The mix will last anything from a couple weeks to a couple months. It all depends on how frequently you wash your hair and how much hair you have! Don’t worry about it spoiling for a few months though. This also works really well as a treatment if you prefer using more conventional conditioners. Use as an intermediate step between shampooing and conditioning to remove the build-up and strengthen the hair. Then, rinse and go in with your regular conditioner.

Apple Cider Vinegar
apple cider vinegarlavender essential oilHave you ever messed around with DIY hair recipes? If so, let me know what you recommend!

 

 

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Essential Oils

I think back to the time before I used essential oils and I am truly horrified. OK, perhaps that’s a smidge farfetched, but what I mean is that they are such an integral part of my wellness routine these days that I can’t imagine not having them in my life now. They are natural, versatile and enjoyable gifts from nature. Plus, there are so many to experiment with. Effects range from uplifting to soothing to relaxing to, ahem, sensual and if you study your oils, you’ll soon get to know the best combination for whatever ailment or requirement you have. Failing that, let your nose guide you. It seems to know what’s needed, somehow. Call it intuition or simply nasal mystery. Yes, I’m making that a thing.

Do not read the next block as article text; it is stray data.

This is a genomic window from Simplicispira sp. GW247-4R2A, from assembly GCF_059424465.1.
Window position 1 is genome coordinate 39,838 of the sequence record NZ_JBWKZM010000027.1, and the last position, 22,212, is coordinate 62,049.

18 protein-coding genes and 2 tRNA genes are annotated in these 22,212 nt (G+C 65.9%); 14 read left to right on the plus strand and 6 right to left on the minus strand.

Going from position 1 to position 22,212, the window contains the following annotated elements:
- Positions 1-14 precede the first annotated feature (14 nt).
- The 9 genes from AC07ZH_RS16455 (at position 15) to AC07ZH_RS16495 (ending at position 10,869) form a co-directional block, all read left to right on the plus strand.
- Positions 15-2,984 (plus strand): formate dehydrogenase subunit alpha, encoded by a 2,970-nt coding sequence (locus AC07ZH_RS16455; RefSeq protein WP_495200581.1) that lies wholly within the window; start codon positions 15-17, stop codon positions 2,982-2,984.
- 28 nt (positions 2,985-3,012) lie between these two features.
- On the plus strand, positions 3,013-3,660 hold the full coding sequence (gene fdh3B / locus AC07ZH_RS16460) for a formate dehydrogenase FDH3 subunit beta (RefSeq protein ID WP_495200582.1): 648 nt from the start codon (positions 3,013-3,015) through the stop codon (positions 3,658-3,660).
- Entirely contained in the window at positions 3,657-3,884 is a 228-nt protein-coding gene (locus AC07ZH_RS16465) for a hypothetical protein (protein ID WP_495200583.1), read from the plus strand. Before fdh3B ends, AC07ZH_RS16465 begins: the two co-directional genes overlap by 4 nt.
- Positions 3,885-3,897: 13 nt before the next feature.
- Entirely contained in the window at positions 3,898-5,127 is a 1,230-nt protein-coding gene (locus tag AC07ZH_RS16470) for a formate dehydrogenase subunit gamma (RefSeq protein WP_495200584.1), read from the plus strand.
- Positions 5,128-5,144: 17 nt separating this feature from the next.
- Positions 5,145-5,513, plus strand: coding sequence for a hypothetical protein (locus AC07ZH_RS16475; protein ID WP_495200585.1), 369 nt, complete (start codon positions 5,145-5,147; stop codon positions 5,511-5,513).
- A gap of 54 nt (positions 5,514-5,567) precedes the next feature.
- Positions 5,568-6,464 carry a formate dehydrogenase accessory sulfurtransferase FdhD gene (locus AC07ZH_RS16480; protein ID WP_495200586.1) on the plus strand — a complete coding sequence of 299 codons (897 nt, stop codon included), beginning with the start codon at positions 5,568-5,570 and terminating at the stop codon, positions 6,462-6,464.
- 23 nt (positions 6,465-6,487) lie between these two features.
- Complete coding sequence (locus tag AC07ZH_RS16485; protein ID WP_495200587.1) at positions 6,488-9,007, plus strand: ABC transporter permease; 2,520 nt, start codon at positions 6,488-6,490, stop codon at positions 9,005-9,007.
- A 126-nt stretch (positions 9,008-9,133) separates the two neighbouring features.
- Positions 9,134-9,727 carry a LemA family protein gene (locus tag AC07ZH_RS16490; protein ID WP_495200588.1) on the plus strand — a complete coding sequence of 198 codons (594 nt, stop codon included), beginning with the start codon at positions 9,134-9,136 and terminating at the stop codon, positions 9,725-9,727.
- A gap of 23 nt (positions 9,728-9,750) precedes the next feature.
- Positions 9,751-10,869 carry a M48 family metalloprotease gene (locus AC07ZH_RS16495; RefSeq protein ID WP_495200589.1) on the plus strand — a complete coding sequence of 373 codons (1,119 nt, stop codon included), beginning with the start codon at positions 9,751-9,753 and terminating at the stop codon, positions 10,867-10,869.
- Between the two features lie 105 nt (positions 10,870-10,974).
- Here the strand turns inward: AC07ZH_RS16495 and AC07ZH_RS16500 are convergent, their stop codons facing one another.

Essential oils are derived from aromatic plants found across the globe. They may be harvested from the flowers, leaves, roots, woods, seeds or fruits. Extraction occurs through steam distillation, pressing or by solvent extraction. While there are many ways to use essential oils, it is worth knowing that they are not water-soluble, but can be readily carried in a base oil. Base oils are the thicker oils used for massage and typically include coconut, avocado, almond, jojoba and the like.

So how do they work? When inhaled, essential oil aromas trigger the nerves in our noses and give direct feedback to the brain. This is why they are able to make us feel certain things, such as relaxed, soothed, uplifted etc. But their benefits stretch further than this. Essential oils have good skin penetration and can heal damaged cells, increase cell turnover and make our skin more elastic. They can cleanse and detoxify us and aid in the healing of conditions such as eczema, acne, dehydration and psoriasis. But in addition to all this, they are excellent for their antimicrobial capabilities, making them an integral part of any skincare formulation.

Essential Oil Beauty

The Oils

So, let’s break it down. This is not an exhaustive list by any means, but here are some oils and what they can do for you:

Anise – Used in massage, can help indigestion & colic